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BECOMING HUMAN IN THEISTIC PERSPECTIVE

Authors

  • Celia Deane-Drummond,

    1. Celia Deane-Drummond is Professor of Theology in the Department of Theology, University of Notre Dame, 130 Malloy Hall, Notre Dame, IN 46556, USA, and her post is concurrent between the College of Arts and Letters and the College of Science; e-mail: Celia.Deane-Drummond.1@nd.edu. Paul Wason is director of Life Sciences at the John Templeton Foundation, 300 Conshohocken State Rd, W. Conshohocken, PA 19428, USA; e-mail: pwason@templeton.org.
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  • Paul Wason

    1. Celia Deane-Drummond is Professor of Theology in the Department of Theology, University of Notre Dame, 130 Malloy Hall, Notre Dame, IN 46556, USA, and her post is concurrent between the College of Arts and Letters and the College of Science; e-mail: Celia.Deane-Drummond.1@nd.edu. Paul Wason is director of Life Sciences at the John Templeton Foundation, 300 Conshohocken State Rd, W. Conshohocken, PA 19428, USA; e-mail: pwason@templeton.org.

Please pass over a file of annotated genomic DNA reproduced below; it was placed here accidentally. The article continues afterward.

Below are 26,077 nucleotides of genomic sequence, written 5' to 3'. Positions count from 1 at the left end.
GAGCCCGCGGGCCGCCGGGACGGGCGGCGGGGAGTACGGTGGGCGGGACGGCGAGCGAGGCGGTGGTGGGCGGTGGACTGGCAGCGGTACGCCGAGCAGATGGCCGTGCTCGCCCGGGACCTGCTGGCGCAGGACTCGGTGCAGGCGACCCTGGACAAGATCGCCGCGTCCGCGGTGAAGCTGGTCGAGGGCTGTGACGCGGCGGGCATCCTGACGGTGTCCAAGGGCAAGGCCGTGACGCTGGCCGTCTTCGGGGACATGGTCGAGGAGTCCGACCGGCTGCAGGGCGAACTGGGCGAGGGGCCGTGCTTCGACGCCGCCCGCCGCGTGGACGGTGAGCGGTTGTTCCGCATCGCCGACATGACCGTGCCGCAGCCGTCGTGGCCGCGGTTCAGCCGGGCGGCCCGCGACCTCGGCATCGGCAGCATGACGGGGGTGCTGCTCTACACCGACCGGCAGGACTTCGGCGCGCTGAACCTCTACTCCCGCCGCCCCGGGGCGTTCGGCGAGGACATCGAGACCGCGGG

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Abstract

Abstract This short paper provides the context for the six theological papers published in this issue that were part of a wider discussion with other scientists and theologians on becoming human. It raises the questions that the papers sought to address and shows how the different aspects of what it means to be human from a theological perspective are challenged by, but also serve to engage and in some cases confront, scientific debates on this matter. The particular sciences involved included neuroscience, genetics, evolutionary biology, anthropology, and paleontology. Selected scientific and other theological papers will appear in subsequent issues of Zygon: Journal of Religion and Science. The particular theological positions taken in this collection are distinctive and form the basis for a theological debate on what it means to be human in theistic perspective.

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